The main aim of this project was to make a speaker that isn't very complex to make, sounds decent, looks fine and is solid enough to last at least a couple of years with MINIMAL investment. The driver I have used is TYMPHANY PEERLESS TC8FD05-04(20 WATTS 4 OHM). This enclosure is made from MDF. The only power tool used in this project was a drill that I had borrowed from my brother with hole saw for making mounting baffle. Besides that all the cutting, planing and sanding was done by hand. For the front baffle I have used matte black spray paint and for the remaining sides I used multiple layers of primer that was mixed with black stainer. End result was quiet satisfying for me while acknowledging the fact that it was my first attempt at making something out of wood with absolutely no experience. Before making this enclosure I had made a small enclosure for 2" driver completely out of cardboard that is easily available in any stationary store, it was quiet a solid enclosure and no one was able to tell or believe that its made out cardboard till the time I showed them the insides. This did give me a lot of idea about what can be done with wood and after watching some really great speaker building videos on Youtube I was ready to begin. So, let's begin.
THINGS REQUIRED -
Full range driver - Tymphany Peerless TC8FD05-04
20 WATTS single channel amplifier for testing (I am using TDA2030)
Blue LED*4 of 3mm
Cable for connection
Straight saw blade (with assembly)
Rubber based glue
Sandpaper (100 grit,1000 grit)
Matte black spray paint
Step 1: Looking at Driver Data.
Instead of completely taking control on my first speaker build project and ending up in a disaster I purposely ordered a driver that was cheap, powerful and had information available related to it that will help me to make an enclosure for it. In this case I used the optimum sealed enclosure data provided by PARTSEXPRESS.COM and it says that the volume of the enclosure for a sealed one should be 0.055 cubic foot. After getting the volume I used the speaker dimension calculator from DIYAUDIOANDVIDEO.COM. to get the exact size of all the sides. The same website can be used to calculate speaker volume as well.
After this I could have begin making the enclosure but just to get a feel of what is happening around I used a free speaker enclosure making software called "WinIsd Pro Alpha" which is readily available for download.
Step 2: Emulating Speaker in WinIsd Pro. (OPTIONAL)
In order to use any speaker enclosure building software we need certain parameters about the driver we are going to use and these are provided driver's manufacturer.
Now I will be adding my driver data in WinIsd ,save it and then proceed with it.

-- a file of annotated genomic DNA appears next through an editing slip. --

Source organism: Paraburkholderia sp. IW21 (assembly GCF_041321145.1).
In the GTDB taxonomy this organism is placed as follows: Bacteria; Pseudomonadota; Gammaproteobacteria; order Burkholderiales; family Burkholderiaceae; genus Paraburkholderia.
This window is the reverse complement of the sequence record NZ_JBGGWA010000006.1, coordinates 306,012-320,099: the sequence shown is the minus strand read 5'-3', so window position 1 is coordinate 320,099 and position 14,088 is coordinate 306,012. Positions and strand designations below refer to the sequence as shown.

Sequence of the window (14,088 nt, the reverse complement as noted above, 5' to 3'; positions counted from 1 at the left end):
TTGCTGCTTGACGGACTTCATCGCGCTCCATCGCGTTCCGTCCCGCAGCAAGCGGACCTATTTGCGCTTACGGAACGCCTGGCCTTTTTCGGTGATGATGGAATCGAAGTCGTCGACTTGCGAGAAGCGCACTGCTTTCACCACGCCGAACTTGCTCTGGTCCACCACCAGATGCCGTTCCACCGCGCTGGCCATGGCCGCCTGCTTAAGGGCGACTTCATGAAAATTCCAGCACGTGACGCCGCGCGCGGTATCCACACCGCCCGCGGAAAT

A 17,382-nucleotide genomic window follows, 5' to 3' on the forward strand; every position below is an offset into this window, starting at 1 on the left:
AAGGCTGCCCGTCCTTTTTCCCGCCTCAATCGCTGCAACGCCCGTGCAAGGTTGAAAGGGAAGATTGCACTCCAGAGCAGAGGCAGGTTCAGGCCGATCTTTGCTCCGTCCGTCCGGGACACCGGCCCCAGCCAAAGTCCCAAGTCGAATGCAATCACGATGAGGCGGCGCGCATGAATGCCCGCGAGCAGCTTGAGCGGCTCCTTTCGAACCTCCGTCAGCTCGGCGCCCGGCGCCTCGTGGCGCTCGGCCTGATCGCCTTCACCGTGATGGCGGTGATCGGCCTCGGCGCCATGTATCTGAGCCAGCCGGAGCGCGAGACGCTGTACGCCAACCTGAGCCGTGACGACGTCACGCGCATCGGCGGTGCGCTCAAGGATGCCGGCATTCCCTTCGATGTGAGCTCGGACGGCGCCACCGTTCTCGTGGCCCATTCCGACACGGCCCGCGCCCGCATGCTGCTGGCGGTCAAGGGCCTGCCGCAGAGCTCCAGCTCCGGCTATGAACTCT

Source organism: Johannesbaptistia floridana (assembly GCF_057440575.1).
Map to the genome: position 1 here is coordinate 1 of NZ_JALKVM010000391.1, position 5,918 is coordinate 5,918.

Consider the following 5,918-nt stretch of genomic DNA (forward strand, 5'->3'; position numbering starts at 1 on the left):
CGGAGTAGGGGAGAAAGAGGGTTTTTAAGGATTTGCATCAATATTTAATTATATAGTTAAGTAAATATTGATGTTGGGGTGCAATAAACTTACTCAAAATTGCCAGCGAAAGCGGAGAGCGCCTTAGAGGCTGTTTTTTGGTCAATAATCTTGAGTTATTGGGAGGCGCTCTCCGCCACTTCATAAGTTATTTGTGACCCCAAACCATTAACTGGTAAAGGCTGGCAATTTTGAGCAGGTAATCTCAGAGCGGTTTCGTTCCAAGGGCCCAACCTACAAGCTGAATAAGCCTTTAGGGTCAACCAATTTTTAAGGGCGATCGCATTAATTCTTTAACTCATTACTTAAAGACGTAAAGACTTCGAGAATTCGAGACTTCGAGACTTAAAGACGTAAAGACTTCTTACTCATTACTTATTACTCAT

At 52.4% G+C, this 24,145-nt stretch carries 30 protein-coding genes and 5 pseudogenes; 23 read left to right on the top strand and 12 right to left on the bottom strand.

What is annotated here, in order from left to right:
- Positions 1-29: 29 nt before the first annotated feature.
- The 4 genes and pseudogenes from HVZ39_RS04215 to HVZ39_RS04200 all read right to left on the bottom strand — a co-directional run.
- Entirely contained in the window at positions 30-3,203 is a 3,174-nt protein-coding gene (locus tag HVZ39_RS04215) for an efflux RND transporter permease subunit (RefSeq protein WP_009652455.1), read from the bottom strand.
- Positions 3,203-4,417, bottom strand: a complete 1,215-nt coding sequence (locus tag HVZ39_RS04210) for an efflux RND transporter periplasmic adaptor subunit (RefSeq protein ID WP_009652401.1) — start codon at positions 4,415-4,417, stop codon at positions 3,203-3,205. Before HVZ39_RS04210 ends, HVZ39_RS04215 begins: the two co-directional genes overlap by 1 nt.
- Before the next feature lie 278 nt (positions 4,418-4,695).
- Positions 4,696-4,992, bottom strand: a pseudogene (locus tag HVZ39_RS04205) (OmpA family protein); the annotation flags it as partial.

Images are in sequence to sub steps written below for how to add a new driver in WinIsd with first image showing complete driver parameters provided by TYMPHANY itself.
1) Add new driver by clicking on "New" in new project box.
2) Type in driver model and manufacturer details.
3) Select parameters tab in driver editor window and start adding driver parameters by using the first image in this step. Only green highlighted parameters are to be added and the rest(in blue) will be auto calculated.
4) Saving driver data.
5) Select the saved driver and click next.
6) Select 1 in number of drivers and click next.
7) Now we have to select the type of enclosure we want to build. Although WinIsd recommends a ported/vented enclosure for this driver I moved ahead with sealed enclosure just to keep things simple and error proof to some point.
8) Performance graph of the speaker. Note that I have manually entered 0.055 cubic feet in volume section and the graph represents that.
Step 3: Making the Enclosure!
I have used MDF for this project as it was easy to purchase and work with (except the dust part).
Dimensions - (Width) (Height)
Front & Back 4" 5"
Left & Right 9" 5"
Top & Bottom 4" 9"
I also added two thick blocks of hardwood while joining sides to keep things in place.
There are visible flaws in joints that can degrade our final audio output as well as the paint job that will be done later but in the next step they will be taken care of.
Step 4: Filling Up Joints to Get a Sealed, Smooth Surface by Using MDF Dust and Wood Glue.
In red I have marked the gaps that can leak air and also make the final look amateur. These can be treated by applying the mixture of wood dust and wood glue. In second image I have applied the mixture and also sanded complete enclosure with sandpaper to have clean surface.
Initially I had planned to use just one driver in this enclosure but in third image you can see two holes and that is because midway i planned to test two drivers in one enclosure.
After testing two drivers it was clear that only one speaker is better off in this enclosure so I decided to cover one hole with music reactive LED panel.
Step 5: Planing All the Edges to Curves Using Block Plane and Adding Music Reactive LED Panel.
This was a very random, impactful idea that gave really professional feel to the look and design of the enclosure. Using a block plane I curved out all the edges and then sanded them with 1000 grit sandpaper to have a very smooth surface.
After working on edges i prepared the LED panel.
Step 6: Finishing With Primer and Paint.
I just applied multiple layers of stainer mixed primer to the sides and sanded them till second last coat to get a very clean and smooth surface. For the front baffle I applied 4 thin layers of matte black spray paint that complimented the stained primer appropriately. I have also added 3 handful of poly fil inside the enclosure
This was all about it. For sound test checkout the video I have posted (skip to 3:22 for sound test and use earphones for better idea of the output.)
This is an entry in the